November 26, 2023
Pets can cough for a wide variety of reasons. Sometimes a cough is minor and unconcerning. Other times it can be the first indication of a serious problem. How can you tell the difference?
In general, a cough should be investigated if your pet is:
– coughing multiple times a day
– coughing, retching or hacking up foamy saliva, mucus or blood
– breathing faster or with more effort than normal
– opening their mouth to breathe (panting can be normal in dogs but should stop once they cool off)
– coughing at night
– lethargic or has a decreased appetite
– having nasal discharge or congestion
– coughing in a way that seems concerning to you
Coughing in dogs is one of the classic symptoms of “Kennel Cough”. Kennel Cough is a common name for Canine Infectious Respiratory Disease (CIRD). There are multiple causative agents for CIRD – some bacterial, some are viral. There is a vaccine against a few of the causative agents (Bordetella and Parainfluenza). Others there is no vaccine for. We recommend vaccinating dogs that will be in contact with other dogs – this can be at the dog park, but it could also be at the groomer, the pet store or on the trail. It will not completely prevent CIRD in your dog (remember there are causes we cannot vaccinate for) but you are doing what you can to protect your pet.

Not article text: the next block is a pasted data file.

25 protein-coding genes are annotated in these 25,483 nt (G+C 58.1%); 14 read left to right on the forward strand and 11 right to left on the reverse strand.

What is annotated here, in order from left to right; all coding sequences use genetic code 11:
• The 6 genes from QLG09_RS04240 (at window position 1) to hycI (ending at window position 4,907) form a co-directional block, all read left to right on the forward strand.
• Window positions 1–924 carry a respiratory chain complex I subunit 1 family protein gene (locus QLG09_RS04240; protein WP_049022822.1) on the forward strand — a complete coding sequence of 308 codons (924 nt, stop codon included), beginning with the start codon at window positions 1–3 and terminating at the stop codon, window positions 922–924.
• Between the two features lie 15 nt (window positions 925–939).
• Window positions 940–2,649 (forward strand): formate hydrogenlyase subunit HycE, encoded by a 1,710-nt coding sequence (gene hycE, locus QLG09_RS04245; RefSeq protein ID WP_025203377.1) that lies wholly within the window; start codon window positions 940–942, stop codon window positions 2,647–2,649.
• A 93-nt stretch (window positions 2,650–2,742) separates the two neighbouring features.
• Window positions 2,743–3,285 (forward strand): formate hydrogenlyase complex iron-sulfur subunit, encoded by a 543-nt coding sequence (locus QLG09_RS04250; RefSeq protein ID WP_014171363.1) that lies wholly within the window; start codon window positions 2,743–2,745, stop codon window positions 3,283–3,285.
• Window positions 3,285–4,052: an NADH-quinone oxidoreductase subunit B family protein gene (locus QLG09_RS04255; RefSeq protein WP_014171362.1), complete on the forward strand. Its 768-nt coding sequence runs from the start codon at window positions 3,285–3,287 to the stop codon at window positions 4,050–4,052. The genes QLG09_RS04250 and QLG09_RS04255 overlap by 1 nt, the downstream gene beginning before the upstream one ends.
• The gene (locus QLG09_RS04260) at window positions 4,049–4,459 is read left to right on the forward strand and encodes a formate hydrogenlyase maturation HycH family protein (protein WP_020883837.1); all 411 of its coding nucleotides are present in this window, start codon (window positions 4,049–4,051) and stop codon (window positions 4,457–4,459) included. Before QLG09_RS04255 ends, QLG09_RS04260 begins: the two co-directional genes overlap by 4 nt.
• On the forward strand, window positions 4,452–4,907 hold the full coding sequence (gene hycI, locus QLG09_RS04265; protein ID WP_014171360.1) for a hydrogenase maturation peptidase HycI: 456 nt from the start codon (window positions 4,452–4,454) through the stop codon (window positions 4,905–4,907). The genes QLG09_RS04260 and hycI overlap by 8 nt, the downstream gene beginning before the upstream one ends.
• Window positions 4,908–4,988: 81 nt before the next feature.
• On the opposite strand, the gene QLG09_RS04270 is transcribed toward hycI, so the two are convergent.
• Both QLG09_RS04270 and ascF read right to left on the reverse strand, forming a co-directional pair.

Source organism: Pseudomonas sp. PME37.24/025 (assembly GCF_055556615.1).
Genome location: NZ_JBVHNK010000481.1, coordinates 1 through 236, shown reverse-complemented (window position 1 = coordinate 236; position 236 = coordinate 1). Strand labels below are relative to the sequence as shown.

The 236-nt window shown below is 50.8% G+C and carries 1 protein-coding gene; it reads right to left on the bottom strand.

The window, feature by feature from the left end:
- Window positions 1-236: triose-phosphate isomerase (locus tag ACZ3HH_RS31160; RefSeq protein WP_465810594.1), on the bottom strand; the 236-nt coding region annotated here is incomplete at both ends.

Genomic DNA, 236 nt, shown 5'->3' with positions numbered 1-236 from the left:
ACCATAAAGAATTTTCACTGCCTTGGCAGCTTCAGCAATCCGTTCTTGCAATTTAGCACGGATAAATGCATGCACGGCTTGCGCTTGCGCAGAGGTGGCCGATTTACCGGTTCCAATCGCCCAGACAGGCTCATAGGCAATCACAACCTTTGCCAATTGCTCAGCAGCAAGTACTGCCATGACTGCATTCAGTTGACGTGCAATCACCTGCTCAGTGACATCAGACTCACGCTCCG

There is a new form of CIRD, called atypical CIRD because the cause is yet unknown, in Oregon and several other states. Symptoms include coughing, nasal discharge, sneezing, lethargy and range from mild to severe.
There are multiple other causes of coughing in dogs, including: heart failure, bronchitis, collapsing trachea, heart worm, pneumonia, lung tumors, foreign object inhalation (ie cheat grass, etc), parasite migration through the lungs and pleural effusion (excessive fluid in the chest cavity) to name a few.
In cats, the most common cause of coughing is asthma. Symptoms can be seasonal or year round and requires treatment by a veterinarian. Another common cause in cats is Upper Respiratory Infection. Typically this is coupled with sneezing and nasal discharge. There are a variety of causes of URI in cats. Some are viral, some are bacterial. We can vaccinate against some of the causes (feline herpes virus and calicivirus) and we recommend vaccination for all cats, especially kittens.
Cats can also cough due to bronchitis, pneumonia, lung tumors, pleural effusion, heart failure, parasite migration, foreign object inhalation and more.
Since causes can range from minor to severe, it is important that you pay attention to your pet’s cough.
If your pet is coughing and you are concerned, please contact your veterinarian for an appointment.